COLOR RENDERING AN ALREADY RENDERED BLACK-AND-WHITE PLAN

Following are some of the suggested color techniques used in the plan shown in Figure 15-24:
1. The evergreen shrubs are drawn as in the previous plan, but no texture is added. All that is missing is a series of labels identifying all the design elements. 4. The large shade tree has very light tints of yellow and green to allow ele­ments beneath the tree to be seen. A number of landscape designers may elect to prepare their land­scape design plans in this fashion. This will undoubtedly save time, but it will usually require most of the needed copies to be reproduced in color. The ornamental trees are shown with a soft tint of pink and violet. 5. Because there are no textures rendered on a basic plan, adding some texture will produce a more exciting drawing. 8. Rendering on a basic plan does allow heavier and darker color application, be­cause the textures can be applied after the color is applied. Be careful not to color too heavily, however, because some symbols may tend to become too overpowering. The circular hedge of deciduous plants is easily visible because of the saving of white on the top left of the shrubs. 9. 5. Figure 15-24

COLOR RENDERING A BASIC PLAN (FIGURE 15-24)
There may be times when only a color rendered plan is desired. When a designer decides to add color to such a plan, it is important to follow a simple yet important guideline: Use a soft touch as you apply thin and transparent layers of color so as not to lose the graphic character of the existing landscape symbols. 3. Shrubs, pavements, and ground cover located beneath the tree canopy are given just a hint of color. If colors are added too heavily and are too dark, they will often eliminate the evidence of the exist­ing symbols. The color of the ground cover is filled in with the same swirl line type as was used to draw the initial symbol. Varied pencil pressures were used to create highlights. 6. 8. Following are some of the suggested color techniques used in the plan shown in Figure 15-23:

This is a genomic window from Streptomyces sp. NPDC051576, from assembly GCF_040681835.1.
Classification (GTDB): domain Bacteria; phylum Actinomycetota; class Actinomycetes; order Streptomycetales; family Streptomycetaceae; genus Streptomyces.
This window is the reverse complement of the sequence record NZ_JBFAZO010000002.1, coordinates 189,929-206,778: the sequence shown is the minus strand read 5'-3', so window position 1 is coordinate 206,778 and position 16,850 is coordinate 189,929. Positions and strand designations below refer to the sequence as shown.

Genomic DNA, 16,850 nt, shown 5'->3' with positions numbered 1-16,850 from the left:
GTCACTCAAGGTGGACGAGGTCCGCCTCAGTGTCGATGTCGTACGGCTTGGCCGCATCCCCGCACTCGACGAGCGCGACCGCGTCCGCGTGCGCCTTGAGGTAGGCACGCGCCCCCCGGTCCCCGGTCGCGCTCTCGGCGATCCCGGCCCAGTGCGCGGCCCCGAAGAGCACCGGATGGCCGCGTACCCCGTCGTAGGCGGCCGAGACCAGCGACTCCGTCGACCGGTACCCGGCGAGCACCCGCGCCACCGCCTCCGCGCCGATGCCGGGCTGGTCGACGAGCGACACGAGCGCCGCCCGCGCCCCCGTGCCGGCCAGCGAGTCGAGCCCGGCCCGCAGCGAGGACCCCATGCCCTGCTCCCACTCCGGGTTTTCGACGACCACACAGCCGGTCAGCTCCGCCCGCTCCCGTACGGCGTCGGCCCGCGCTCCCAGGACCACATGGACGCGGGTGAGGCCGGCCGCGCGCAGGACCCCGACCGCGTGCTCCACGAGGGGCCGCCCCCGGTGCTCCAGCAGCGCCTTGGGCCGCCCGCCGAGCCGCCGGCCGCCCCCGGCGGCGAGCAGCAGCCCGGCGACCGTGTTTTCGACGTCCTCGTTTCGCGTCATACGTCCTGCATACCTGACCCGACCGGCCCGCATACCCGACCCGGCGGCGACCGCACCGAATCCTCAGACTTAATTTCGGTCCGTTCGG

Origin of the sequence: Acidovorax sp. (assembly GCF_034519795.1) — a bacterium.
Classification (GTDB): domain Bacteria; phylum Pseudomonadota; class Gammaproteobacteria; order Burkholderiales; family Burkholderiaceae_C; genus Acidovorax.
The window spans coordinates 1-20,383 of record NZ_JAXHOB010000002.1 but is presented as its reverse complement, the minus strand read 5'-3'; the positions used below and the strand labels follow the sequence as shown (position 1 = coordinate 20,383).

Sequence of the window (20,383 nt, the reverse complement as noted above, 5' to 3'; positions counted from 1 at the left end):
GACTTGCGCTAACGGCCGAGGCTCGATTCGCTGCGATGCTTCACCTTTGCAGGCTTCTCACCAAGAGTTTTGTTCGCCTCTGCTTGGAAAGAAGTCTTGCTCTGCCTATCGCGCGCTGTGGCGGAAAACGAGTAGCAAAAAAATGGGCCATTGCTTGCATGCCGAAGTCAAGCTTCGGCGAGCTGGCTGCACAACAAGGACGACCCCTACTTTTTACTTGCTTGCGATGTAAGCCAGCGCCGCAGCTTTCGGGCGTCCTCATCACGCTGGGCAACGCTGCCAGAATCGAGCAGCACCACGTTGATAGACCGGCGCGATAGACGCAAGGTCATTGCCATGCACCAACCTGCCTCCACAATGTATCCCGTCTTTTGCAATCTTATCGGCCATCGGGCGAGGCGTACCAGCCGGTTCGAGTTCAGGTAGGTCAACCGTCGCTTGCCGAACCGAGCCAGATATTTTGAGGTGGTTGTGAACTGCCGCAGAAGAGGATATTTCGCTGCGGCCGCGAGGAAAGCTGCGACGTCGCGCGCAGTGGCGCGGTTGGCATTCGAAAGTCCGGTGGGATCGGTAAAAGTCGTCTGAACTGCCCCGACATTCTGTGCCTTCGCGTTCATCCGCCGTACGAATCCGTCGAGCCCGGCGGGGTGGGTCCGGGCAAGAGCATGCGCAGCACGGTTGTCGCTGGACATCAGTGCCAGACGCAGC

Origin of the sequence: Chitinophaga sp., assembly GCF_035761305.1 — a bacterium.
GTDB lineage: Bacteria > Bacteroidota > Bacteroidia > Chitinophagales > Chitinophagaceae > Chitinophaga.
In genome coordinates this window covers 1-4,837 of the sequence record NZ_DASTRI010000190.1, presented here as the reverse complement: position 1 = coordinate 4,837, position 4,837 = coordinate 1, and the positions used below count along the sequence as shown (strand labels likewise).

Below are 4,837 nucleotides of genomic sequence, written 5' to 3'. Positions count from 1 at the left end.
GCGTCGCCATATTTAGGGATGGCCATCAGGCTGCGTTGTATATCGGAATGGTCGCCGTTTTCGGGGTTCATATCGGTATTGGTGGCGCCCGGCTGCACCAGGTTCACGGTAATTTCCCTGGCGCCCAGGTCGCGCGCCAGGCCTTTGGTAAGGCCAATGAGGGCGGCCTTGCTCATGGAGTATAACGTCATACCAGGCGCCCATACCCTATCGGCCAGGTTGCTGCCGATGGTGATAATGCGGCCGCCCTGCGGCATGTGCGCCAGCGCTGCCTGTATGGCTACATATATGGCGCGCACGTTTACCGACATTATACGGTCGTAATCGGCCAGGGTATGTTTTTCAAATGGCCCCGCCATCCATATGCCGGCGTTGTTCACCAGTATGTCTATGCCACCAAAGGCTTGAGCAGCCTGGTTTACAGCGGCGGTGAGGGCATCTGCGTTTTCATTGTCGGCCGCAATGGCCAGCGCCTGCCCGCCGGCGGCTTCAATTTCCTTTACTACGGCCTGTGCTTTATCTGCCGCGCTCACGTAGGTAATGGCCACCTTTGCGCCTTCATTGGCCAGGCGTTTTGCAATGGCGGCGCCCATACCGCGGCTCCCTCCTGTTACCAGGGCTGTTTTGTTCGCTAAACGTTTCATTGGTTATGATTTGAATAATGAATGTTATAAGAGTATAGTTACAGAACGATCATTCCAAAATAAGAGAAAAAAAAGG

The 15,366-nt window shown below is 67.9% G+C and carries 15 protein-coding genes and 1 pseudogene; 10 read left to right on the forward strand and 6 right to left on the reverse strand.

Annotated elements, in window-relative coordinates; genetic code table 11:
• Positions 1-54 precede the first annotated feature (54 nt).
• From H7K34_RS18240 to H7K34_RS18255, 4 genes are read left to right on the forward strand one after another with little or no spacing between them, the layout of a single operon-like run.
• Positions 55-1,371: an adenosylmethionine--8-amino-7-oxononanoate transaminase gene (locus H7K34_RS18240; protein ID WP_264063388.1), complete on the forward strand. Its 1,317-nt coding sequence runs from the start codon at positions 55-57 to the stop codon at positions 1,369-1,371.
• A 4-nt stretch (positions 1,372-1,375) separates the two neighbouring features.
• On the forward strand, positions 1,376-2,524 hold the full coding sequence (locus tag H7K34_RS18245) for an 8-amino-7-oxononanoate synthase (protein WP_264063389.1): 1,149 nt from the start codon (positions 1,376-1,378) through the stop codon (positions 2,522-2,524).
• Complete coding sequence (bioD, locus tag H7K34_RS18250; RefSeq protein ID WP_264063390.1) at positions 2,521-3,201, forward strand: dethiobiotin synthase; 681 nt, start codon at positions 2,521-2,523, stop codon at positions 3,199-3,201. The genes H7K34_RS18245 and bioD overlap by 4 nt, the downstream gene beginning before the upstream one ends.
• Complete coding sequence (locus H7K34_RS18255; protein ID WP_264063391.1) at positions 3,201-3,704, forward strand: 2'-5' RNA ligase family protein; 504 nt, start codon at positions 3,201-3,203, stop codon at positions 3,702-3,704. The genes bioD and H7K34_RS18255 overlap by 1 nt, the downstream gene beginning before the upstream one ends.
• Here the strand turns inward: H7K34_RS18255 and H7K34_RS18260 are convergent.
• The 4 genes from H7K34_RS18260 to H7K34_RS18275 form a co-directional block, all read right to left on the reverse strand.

1. Potted plants are drawn with simple red and green radiating lines, with some peppered shadowing. This type of plan can be copied much more cheaply than a color copy, but it does not have the sales potential of a color drawing. This second method of color rendering deals with the application of color on a basic plan, one in which only simple circles and lines are drawn. The flower bed around the fountain is colored with the same line type and radiates toward the fountain center. The pavements are kept light and transparent. 7. The shade tree is colored with one green color, from light on the top left to
a medium on the bottom right. The deciduous shrubs are colored by saving some white, and some simple branching is added. This is acceptable. 2. The pavements are colored to represent various pavement types. A fine-tipped marker was used to draw in pattern for the concrete, brick courses, and brick edging.

Updated: 02.11.2014 — 09:32